Motion to Dismiss

Defendants have moved to dismiss the amended complaint. They argue that Counts I and II fail to meet the heightened pleading standards set forth in the Private Securities Litigation Reform Act of 1995, 15 U.S.C. § 78u-4(b), (the "PLSRA"). Defendants further argue that Counts III through VII should be dismissed because plaintiffs lack standing to assert their common law claims. Specifically, they argue that plaintiffs fail to meet the prerequisites of the demand futility exception under Maryland law to state a derivative claim, or to plead particularized facts to overcome the protections of the Business Judgment Rule. Alternatively, defendants argue that plaintiffs' common law contract claims (Counts III through VII) should be dismissed for failure to state a claim upon which relief can be granted pursuant to Fed. R. Civ. P. 12(b)(6).

DISCUSSION

I. Legal Standard

The purpose of a motion to dismiss is to test the sufficiency of the complaint, not to rule on its merits. See Gibson v. City of Chicago, 910 F.2d 1510, 1520 (7th Cir. 1990). In analyzing the motion, the court must accept the well-pleaded allegations as true, and view those allegations in the light most favorable to plaintiff. McMillan v. Collection Professionals, Inc., 455 F.3d 754, 758 (7th Cir. 2006). "While a complaint attacked by a Rule 12(b)(6) motion to dismiss does not need detailed factual allegations, . . . a plaintiff's obligation to provide the 'grounds' of his 'entitle[ment] to relief' requires more than labels and conclusions, and a formulaic recitation of the elements of the cause of action will not do . . .." Bell Atlantic Corp. v. Twombly, 550 U.S. 544, 127 S.Ct. 1955, 1964-65, 167 L.Ed. 2d 929 (2007). "Factual allegations must be enough to raise a right to relief above the speculative level." Id. at 1965.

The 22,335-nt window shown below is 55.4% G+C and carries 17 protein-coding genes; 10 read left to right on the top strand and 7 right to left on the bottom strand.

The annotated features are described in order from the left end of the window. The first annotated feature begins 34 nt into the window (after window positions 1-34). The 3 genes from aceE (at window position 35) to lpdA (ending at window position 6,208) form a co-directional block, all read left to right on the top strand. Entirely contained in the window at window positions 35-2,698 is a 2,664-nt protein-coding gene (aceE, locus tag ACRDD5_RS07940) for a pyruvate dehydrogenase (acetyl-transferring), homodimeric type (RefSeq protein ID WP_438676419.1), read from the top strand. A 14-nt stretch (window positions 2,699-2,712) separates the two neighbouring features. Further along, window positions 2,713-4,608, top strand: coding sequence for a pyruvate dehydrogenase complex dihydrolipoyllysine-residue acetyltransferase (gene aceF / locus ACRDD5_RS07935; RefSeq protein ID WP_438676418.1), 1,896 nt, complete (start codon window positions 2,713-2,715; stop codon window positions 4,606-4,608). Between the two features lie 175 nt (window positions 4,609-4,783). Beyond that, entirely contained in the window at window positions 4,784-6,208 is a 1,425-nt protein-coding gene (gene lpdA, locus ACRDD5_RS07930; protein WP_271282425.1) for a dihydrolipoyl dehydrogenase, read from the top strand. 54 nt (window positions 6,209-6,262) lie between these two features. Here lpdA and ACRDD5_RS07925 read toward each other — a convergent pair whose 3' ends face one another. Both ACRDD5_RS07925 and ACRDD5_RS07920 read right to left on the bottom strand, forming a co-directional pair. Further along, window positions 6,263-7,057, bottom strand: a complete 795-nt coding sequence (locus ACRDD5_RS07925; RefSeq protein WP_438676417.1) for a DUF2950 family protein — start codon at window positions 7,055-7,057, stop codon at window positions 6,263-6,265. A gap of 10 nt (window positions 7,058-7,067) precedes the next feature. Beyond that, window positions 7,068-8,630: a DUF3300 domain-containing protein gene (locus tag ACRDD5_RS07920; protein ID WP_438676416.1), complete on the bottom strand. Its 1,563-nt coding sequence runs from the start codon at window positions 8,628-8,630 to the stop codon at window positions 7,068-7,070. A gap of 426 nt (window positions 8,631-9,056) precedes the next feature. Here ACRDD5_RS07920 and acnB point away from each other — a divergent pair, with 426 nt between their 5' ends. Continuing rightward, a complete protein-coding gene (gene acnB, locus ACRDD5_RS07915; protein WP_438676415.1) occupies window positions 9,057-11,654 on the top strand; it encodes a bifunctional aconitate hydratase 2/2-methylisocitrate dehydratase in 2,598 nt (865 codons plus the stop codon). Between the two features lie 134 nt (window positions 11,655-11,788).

II. Securities Exchange Act Claims (Counts I & II)

Plaintiffs allege that defendants prepared and disseminated a materially false and misleading Proxy in violation of Sections 14(a) and 20(a) of the Exchange Act. Defendants argue that plaintiffs' § 14(a) claim fails as a matter of law because plaintiffs do not offer specific facts creating a strong inference of negligence.

A. Section 14(a) - Count I

Section 14(a) of the Securities Exchange Act of 1934 (the "Exchange Act") and Rule 14a-9 promulgated thereunder prohibit the solicitation of proxy statements: containing any statement which is false or misleading with respect to any material fact, or which omits to state any material fact necessary in order to make the statements therein not false or misleading or necessary to correct any statement in any earlier communication with respect to the solicitation of a proxy for the same meeting or subject matter which has become false or misleading.

17 C.F.R. § 240.14a-9(a); 15 U.S.C. §78n(a). To state a claim under 14(a), a plaintiff must allege that: (1) the proxy statement contained a material misstatement or omission; which (2) caused plaintiff's injury; and (3) that the proxy solicitation itself, rather than the particular defect in the solicitation materials, was an essential link in the accomplishment of the transaction. Mills v. Electric Auto-Lite Co., 396 U.S. 375, 384-85, 90 S.Ct. 616, 621-22, 24 L.Ed.2d 593, 602 (1970). "An omitted fact is material if there is a substantial likelihood that a reasonable shareholder would consider it important in deciding how to vote." TSC Indus. v. Northway, 426 U.S. 438, 449, 96 S.Ct. 2126, 2132, 48 L.Ed.2d 757, 766 (1976). In other ...